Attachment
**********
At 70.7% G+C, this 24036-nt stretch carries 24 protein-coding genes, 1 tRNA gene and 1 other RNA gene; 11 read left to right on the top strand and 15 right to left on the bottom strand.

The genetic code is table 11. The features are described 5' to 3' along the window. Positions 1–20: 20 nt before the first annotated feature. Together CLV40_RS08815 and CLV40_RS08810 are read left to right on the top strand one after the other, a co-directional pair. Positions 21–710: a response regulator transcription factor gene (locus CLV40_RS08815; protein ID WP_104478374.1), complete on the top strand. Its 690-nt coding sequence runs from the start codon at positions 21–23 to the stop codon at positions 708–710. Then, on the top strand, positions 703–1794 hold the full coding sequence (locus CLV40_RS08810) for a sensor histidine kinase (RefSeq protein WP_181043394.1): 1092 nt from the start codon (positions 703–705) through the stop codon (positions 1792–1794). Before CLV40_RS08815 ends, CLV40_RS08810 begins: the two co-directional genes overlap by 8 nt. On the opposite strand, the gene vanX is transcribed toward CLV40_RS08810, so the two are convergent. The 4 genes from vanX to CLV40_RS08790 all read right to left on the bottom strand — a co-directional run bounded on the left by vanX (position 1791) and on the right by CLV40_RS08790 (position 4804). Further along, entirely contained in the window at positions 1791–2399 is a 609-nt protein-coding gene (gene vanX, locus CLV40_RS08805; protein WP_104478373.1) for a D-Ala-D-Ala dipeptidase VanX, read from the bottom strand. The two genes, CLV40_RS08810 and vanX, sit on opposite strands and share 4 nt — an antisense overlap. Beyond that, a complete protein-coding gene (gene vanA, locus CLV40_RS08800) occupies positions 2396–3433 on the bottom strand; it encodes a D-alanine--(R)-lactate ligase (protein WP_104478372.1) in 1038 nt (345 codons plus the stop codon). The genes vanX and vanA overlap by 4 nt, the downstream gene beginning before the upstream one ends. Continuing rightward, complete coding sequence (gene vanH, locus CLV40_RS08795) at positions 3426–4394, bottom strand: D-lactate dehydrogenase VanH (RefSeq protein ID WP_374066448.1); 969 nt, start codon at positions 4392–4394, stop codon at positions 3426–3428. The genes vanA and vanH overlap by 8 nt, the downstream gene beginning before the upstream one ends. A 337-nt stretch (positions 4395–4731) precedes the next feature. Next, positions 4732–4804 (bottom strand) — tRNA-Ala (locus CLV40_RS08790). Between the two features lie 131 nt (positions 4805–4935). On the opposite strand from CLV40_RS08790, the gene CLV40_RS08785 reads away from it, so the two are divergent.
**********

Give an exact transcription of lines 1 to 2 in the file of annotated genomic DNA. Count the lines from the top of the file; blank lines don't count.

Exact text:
At 70.7% G+C, this 24036-nt stretch carries 24 protein-coding genes, 1 tRNA gene and 1 other RNA gene; 11 read left to right on the top strand and 15 right to left on the bottom strand.

The genetic code is table 11. The features are described 5' to 3' along the window. Positions 1–20: 20 nt before the first annotated feature. Together CLV40_RS08815 and CLV40_RS08810 are read left to right on the top strand one after the other, a co-directional pair. Positions 21–710: a response regulator transcription factor gene (locus CLV40_RS08815; protein ID WP_104478374.1), complete on the top strand. Its 690-nt coding sequence runs from the start codon at positions 21–23 to the stop codon at positions 708–710. Then, on the top strand, positions 703–1794 hold the full coding sequence (locus CLV40_RS08810) for a sensor histidine kinase (RefSeq protein WP_181043394.1): 1092 nt from the start codon (positions 703–705) through the stop codon (positions 1792–1794). Before CLV40_RS08815 ends, CLV40_RS08810 begins: the two co-directional genes overlap by 8 nt. On the opposite strand, the gene vanX is transcribed toward CLV40_RS08810, so the two are convergent. The 4 genes from vanX to CLV40_RS08790 all read right to left on the bottom strand — a co-directional run bounded on the left by vanX (position 1791) and on the right by CLV40_RS08790 (position 4804). Further along, entirely contained in the window at positions 1791–2399 is a 609-nt protein-coding gene (gene vanX, locus CLV40_RS08805; protein WP_104478373.1) for a D-Ala-D-Ala dipeptidase VanX, read from the bottom strand. The two genes, CLV40_RS08810 and vanX, sit on opposite strands and share 4 nt — an antisense overlap. Beyond that, a complete protein-coding gene (gene vanA, locus CLV40_RS08800) occupies positions 2396–3433 on the bottom strand; it encodes a D-alanine--(R)-lactate ligase (protein WP_104478372.1) in 1038 nt (345 codons plus the stop codon). The genes vanX and vanA overlap by 4 nt, the downstream gene beginning before the upstream one ends. Continuing rightward, complete coding sequence (gene vanH, locus CLV40_RS08795) at positions 3426–4394, bottom strand: D-lactate dehydrogenase VanH (RefSeq protein ID WP_374066448.1); 969 nt, start codon at positions 4392–4394, stop codon at positions 3426–3428. The genes vanA and vanH overlap by 8 nt, the downstream gene beginning before the upstream one ends. A 337-nt stretch (positions 4395–4731) precedes the next feature. Next, positions 4732–4804 (bottom strand) — tRNA-Ala (locus CLV40_RS08790). Between the two features lie 131 nt (positions 4805–4935). On the opposite strand from CLV40_RS08790, the gene CLV40_RS08785 reads away from it, so the two are divergent.